Returns an absolute URI indicating which CSS language is supported by the underlying parser. Currently, two URIs are known:
parseStyleSheet
Parse a CSS document
parseSelectors
Parse a comma separated list of selectors. The parser will generate only comment and startSelector events

For a complete description, please report on the documentation available on the SAC public page ([SAC]).

5. The DocumentHandler interface

This is the main event-handling interface for SAC. An application will implement call-back functions for each of these, which are then called by the parser when the corresponding event occurs. The order of events in this interface is important, and mirrors the order of information in the document itself. For example, all of an @font-face rule's content (the properties) will occur, in order, between the startFontFace and the endFontFace events.

Here is a partial list of the functions:

comment(String text)
Receive notification of a comment. This is not required to be supported by the CSS parser.
startDocument(InputSource source)
Receive the notification of the start of a CSS document.
endDocument(InputSource source)
Receive the notification of the end of the CSS document.
startSelector(SelectorList selectors)
Receive the notification of the beginning of a style declaration. A style declaration is composed by a list of selectors and a list of properties.
endSelector(SelectorList selectors)
Receive the notification of the end of a style declaration. The parser notifies the end of a style declaration after the lkist of properties.
property(String name, LexicalUnit value, boolean important)
Receive notification of a property declaration.
startFontFace()
Receive notification of the beginning of a font face statement.
endFontFace()
Receive notification of the end of a font face statement.

6. The Selectors API

Contrary to the CSS Object Model ([CSSOM]), SAC represents the CSS selectors as objects. The SAC selectors can select any types of primary Nodes and apply a condition to these Nodes. Combinations between selectors and between conditions are also possible. SAC can express more selectors than are are currently possible in CSS1 and CSS2.

6.1. Selector

A primary Node can be:

Combinations between these selectors are:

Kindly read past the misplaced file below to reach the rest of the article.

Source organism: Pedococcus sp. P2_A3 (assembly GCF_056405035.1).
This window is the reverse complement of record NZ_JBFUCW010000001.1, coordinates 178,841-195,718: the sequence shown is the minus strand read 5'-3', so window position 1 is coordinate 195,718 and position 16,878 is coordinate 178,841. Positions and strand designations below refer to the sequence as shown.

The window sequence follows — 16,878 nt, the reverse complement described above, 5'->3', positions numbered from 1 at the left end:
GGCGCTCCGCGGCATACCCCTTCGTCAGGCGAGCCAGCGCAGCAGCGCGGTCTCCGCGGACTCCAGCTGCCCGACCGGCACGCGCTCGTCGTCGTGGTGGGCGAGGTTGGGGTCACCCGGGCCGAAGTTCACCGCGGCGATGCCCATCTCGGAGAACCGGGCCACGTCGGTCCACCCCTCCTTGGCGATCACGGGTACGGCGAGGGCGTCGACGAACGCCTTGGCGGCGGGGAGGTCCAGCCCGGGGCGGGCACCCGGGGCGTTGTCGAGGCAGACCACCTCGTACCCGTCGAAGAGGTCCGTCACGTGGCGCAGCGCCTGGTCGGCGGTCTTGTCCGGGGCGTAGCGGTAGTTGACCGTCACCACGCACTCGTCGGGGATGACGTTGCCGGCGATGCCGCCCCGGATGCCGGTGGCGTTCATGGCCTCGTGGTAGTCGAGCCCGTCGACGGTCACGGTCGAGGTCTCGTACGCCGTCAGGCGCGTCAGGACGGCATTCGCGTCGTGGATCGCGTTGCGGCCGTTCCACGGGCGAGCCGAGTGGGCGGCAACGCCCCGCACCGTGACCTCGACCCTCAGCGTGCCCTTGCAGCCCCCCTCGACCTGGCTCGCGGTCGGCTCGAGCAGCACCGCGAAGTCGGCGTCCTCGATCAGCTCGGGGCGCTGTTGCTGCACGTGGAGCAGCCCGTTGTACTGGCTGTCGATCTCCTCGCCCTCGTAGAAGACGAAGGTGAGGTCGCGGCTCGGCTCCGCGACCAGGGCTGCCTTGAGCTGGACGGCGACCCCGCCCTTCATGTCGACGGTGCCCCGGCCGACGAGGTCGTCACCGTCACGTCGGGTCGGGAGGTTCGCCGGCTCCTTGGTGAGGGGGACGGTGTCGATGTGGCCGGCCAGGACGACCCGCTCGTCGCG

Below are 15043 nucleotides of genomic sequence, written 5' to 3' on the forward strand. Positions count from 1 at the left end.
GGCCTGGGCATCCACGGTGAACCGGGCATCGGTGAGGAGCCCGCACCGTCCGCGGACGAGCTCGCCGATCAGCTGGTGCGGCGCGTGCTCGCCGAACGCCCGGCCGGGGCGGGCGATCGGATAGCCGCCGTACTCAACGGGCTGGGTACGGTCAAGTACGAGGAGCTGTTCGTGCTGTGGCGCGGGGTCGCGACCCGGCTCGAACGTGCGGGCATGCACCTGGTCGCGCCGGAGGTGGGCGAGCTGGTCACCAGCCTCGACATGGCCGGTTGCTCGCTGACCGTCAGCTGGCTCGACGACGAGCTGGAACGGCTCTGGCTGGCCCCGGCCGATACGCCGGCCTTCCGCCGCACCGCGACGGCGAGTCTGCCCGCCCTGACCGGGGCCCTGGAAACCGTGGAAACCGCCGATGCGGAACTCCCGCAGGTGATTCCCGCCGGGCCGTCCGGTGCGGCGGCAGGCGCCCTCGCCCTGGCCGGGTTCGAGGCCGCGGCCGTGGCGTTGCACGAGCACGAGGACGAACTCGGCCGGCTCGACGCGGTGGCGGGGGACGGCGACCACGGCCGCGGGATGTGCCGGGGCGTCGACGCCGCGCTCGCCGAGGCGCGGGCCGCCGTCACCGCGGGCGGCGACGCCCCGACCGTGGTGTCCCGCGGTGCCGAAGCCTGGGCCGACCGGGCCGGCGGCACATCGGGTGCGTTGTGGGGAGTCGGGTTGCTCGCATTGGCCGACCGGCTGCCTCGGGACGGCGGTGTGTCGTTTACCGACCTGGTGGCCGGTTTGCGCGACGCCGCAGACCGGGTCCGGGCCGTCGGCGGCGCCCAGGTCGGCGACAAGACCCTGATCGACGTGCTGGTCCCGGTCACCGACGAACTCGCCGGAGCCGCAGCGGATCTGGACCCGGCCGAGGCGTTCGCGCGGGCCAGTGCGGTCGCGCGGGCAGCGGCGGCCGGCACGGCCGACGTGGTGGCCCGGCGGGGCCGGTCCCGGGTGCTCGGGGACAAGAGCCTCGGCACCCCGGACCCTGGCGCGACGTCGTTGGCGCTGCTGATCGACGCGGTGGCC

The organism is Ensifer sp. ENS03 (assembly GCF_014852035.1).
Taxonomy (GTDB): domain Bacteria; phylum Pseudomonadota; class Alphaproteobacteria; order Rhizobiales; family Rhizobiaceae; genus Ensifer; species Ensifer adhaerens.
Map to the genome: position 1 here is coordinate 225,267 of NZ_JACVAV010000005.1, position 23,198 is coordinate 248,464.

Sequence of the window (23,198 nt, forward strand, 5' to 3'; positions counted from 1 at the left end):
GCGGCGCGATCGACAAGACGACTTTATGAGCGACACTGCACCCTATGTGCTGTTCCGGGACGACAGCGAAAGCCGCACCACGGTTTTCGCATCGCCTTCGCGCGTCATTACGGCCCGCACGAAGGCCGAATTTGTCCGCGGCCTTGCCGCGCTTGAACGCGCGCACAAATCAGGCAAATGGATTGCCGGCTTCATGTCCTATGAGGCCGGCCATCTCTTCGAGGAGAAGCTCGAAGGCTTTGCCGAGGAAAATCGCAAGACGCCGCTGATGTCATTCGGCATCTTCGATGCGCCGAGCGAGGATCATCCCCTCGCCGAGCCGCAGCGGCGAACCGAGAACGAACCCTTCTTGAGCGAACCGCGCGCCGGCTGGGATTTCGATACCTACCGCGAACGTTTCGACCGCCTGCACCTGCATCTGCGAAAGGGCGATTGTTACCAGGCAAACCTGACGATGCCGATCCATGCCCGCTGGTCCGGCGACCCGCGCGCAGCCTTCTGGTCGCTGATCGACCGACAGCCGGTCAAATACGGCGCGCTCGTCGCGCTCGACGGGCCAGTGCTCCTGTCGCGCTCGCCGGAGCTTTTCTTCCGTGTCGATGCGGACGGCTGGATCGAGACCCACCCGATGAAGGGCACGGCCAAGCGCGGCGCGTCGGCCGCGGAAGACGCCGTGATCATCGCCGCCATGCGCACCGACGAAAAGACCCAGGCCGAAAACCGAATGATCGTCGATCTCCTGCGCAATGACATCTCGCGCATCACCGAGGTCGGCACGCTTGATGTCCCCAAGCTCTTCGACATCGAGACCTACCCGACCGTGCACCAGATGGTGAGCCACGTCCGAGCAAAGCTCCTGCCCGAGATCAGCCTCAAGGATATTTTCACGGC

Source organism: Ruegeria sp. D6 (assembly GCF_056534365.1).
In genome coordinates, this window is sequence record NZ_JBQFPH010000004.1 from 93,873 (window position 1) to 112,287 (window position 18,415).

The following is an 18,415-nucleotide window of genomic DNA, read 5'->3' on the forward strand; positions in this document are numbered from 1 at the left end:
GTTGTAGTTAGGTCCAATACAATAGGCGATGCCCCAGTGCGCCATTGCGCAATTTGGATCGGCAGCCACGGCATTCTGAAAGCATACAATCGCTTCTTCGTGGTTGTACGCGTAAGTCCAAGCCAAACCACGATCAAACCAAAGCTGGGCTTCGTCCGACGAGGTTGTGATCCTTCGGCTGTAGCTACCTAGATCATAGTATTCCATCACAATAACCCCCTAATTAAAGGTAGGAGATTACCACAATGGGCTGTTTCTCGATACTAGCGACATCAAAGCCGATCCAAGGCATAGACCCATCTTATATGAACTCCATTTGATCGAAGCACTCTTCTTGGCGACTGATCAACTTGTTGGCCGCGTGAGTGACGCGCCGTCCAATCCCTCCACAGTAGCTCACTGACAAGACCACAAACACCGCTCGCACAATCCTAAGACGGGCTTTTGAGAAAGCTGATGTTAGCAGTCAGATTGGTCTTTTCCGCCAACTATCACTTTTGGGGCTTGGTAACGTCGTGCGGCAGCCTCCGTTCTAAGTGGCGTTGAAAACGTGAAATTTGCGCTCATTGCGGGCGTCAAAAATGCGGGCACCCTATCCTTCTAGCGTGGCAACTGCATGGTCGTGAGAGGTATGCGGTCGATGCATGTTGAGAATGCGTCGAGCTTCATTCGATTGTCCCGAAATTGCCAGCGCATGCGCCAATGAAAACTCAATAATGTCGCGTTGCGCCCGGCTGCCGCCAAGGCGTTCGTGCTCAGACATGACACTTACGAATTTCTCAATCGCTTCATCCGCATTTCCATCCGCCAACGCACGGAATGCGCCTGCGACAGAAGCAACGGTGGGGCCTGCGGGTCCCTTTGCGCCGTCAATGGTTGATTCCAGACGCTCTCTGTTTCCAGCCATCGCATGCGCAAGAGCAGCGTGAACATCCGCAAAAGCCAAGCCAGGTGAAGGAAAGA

Note that CSS1 and CSS2 have no syntax to express selectors for other Nodes than elements and pseudo-elements, and that negative selectors and indirect adjacent selectors also do not currently exist in CSS 1 or 2.

6.2. Condition

A condition can be attached to a selector with the ConditionalSelector interface.

Conditions can be:

Combinations between these conditions are only logical (SAC_AND_CONDITION, SAC_OR_CONDITION).

7. The LexicalUnit interface

This interface represents a lexical unit for a CSS value. All lexical unit are represented (including comma, number, string, pixel units, etc.) as well as expressions over them (e.g., "12pt/14pt" is an expression with three parts: "12pt", "/" and "14pt").

8. Example

A small example for SAC is available in Java.

9. References

CSS1
Bert Bos; Hakon Wium Lie (eds). Cascading Style Sheets, Level 1. January 1999. W3C Recommendation. Available at http://www.w3.org/TR/REC-CSS1
CSS2
Bert Bos; Hakon Wium Lie; Chris Lilley; Ian Jacobs (eds). Cascading Style Sheets, Level 2. May 1998. W3C Recommendation. Available at http://www.w3.org/TR/REC-CSS2
CSSOM
Vidur Apparao; Philippe Le Hégaret; Chris Wilson (eds). Cascading Style Sheets, Level 2. May 2000. W3C Candidate Recommendation. Available at http://www.w3.org/TR/2000/CR-DOM-Level-2-20000510/css.html
Java
Gosling, James; Joy, Bill; Steele, Guy. The Java language specification. Addison-Wesley. 1998. Available at http://java.sun.com/docs/books/jls/index.html
SAC
Philippe Le Hegaret. Simple API for CSS. May 2000. Available at http://www.w3.org/Style/CSS/SAC/
SAX
David Megginson. Simple API for XML. May 2000. Available at http://www.megginson.com/SAX/